Review: Loopt for iPhone
At a Glance
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In the future, your boss will always know exactly where you are. But why wait; sign on to Loopt, recruit your boss to do the same, and you’re already living in Tomorrowland. Loopt is a location-aware social networking app—it uses the GPS chip in your 3G iPhone (or more crudely, with the cell tower location data in the first generation iPhone) to place you on a map and to show you where your friends are and what they are up to. It’s essentially a social network for the mobile set, allowing you to link up with friends and contacts and then mutually share location information.
The first step getting started using Loopt is adding friends—without any friends, the app isn’t much use. Loopt can scan your iPhone’s address book to look for existing users, much in the same way Facebook or Twitter can scrape your Gmail contacts when you first sign up on those sites, helping you build a network with existing users. Since Loopt already supports the BlackBerry and has Android support on the way, you can even use it to link up with friends on other mobile devices.
You can also manually enter phone numbers, or add contacts from your address book to send new invitations to expand the network, but these invitees will also have to download and install the application. It’s worth noting, however, that these new user invites are sent not via e-mail, but by SMS text message. Many people find this annoying and it has caused a lot of controversy. Unlike e-mail, SMS messages are charged individually, so when you invite a friend via text message, you are, in fact, costing that person money, even if it’s only a few cents. Loopt claims that it is up to the new user as to who gets an SMS invitation, and that a non-user can opt out of getting any additional invites. While both claims are true, SMS invites are still not a best practice. It’s not always clear to new users that they are sending out cost-based (and some would argue annoying) text messages, nor should the burden be on non-users to opt out. Loopt should end this practice and provide an option to send invitations to new users via e-mail only.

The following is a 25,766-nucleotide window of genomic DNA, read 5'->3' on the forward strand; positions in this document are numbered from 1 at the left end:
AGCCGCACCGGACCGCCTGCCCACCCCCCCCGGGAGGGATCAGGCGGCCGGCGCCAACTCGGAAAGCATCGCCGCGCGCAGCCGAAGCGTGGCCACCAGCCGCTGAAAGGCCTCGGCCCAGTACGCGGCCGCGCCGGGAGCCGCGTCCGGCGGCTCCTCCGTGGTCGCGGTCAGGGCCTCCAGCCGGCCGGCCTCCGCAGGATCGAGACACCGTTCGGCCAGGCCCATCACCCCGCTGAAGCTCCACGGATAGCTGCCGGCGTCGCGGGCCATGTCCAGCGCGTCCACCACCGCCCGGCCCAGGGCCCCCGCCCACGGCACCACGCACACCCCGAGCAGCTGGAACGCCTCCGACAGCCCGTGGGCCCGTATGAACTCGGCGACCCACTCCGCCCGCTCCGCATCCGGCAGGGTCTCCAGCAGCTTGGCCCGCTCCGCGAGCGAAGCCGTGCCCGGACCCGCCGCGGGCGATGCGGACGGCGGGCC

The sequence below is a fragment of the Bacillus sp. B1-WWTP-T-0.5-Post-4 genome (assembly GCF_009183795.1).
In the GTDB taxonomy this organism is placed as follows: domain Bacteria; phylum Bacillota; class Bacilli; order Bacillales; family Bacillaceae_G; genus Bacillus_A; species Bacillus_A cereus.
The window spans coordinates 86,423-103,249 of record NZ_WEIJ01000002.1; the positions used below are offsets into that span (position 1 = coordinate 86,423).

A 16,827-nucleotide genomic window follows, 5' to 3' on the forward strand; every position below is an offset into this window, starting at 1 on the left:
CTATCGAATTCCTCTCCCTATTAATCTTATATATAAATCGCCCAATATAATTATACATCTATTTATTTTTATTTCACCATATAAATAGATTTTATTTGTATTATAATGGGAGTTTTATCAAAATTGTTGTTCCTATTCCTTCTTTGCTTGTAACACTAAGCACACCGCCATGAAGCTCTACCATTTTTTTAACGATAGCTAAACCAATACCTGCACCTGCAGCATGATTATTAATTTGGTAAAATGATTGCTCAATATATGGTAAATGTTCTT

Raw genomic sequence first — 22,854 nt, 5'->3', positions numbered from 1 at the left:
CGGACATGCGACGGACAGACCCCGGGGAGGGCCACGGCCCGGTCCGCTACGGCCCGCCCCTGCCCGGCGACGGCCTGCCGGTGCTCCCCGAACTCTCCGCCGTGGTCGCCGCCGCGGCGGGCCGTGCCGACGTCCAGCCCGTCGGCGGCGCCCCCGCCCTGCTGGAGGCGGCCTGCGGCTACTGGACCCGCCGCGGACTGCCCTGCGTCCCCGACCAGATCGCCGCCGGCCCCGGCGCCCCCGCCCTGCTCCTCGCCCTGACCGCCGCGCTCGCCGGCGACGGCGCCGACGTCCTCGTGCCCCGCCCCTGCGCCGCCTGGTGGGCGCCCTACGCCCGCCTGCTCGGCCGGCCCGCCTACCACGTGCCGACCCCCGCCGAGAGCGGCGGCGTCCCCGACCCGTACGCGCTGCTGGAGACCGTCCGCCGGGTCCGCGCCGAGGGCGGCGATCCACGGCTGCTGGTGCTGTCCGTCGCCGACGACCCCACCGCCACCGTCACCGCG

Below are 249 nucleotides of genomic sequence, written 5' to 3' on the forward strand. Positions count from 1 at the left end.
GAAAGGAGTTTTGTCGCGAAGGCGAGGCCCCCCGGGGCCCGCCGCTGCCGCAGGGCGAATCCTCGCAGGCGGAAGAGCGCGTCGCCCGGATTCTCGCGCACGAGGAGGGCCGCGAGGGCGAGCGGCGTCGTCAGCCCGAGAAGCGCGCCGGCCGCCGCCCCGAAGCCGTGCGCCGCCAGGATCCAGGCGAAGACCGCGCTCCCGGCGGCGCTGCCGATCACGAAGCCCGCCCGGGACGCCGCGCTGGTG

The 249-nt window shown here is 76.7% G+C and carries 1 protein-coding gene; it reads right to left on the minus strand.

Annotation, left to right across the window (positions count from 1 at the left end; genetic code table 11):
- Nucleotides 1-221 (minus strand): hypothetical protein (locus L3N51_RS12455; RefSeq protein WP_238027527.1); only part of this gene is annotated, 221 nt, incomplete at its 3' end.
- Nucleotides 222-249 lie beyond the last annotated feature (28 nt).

However, once you have successfully annoyed your friends into joining Loopt, the app is actually fairly useful, even in its infancy, and promises to grow more so.
The primary window is a map that shows your location, along with any of your friends who are also in your area. You can also tap the magnifying glass icon to show all the restaurants, bars, and shops around you that Loopt has in its database. You can also search for specific places or cuisines—say, sushi. Clicking on a restaurant in the list will take you to a page where you can see what your friends have said about the place or to read reviews on Yelp. You can also add a comment for friends to read later. Puzzlingly, you cannot use this map to check in at specific places (more on that later), which seems like a natural.
The second main screen displays a list of your friends, sortable by distance or name, along with their last update. Tapping on a friend’s icon will take you to their profile page, where you can send them a text message, “ping” them with your location, place a phone call, or even get directions from your current location to whatever hangout your pal is haunting. This is great for getting in touch with friends out on the town and coordinating a meet-up.
Loopt’s other main window is the pace where you go to check in and share your updates with friends. It has a database of user-submitted locations built into the app choose from, but also easily lets you add your own if you don’t get a match. A field for comments lets you add some contextual information—you may want to note how long you’ll be somewhere or provide a reason for others to come join you. You can also snap a photo, or upload one from your library, and include a link to it in your update.
Thankfully, Loopt is not a closed network like Facebook—that would make it hard to share updates with friends who aren’t also using the same service. Rather, Loopt makes it easy to ensure you can pepper your pals with unexpected updates about your latest dining adventure. You can sync it with Twitter and add a Loopt app in Facebook as well, letting your broadcast your location updates and even photos well beyond the confines of the iPhone app itself.
There’s also a more random social networking tool called Mix that you can add as an option for a fourth window. Rather than displaying just your contacts, Mix shows you all the other Loopt Mix users in a given area, sorted by those closest to you. It’s interesting, but unless you enjoy privately messaging and meeting up with strangers in your area, it doesn’t seem that useful outside of a conference setting.
Ultimately Loopt can be very useful on a Friday night, or if you’ve travelled to a large conference out of town and you want to figure out where everyone else is. However, for the most part during the workweek it’s of limited utility. You likely already know exactly where most of your friends are at 3 p.m. on a Tuesday; they’re at work.
Loopt is compatible with any iPhone running the iPhone 2.x software update.
[Mathew Honan is a former Macworld associate editor and the author of Barack Obama Is Your New Bicycle.]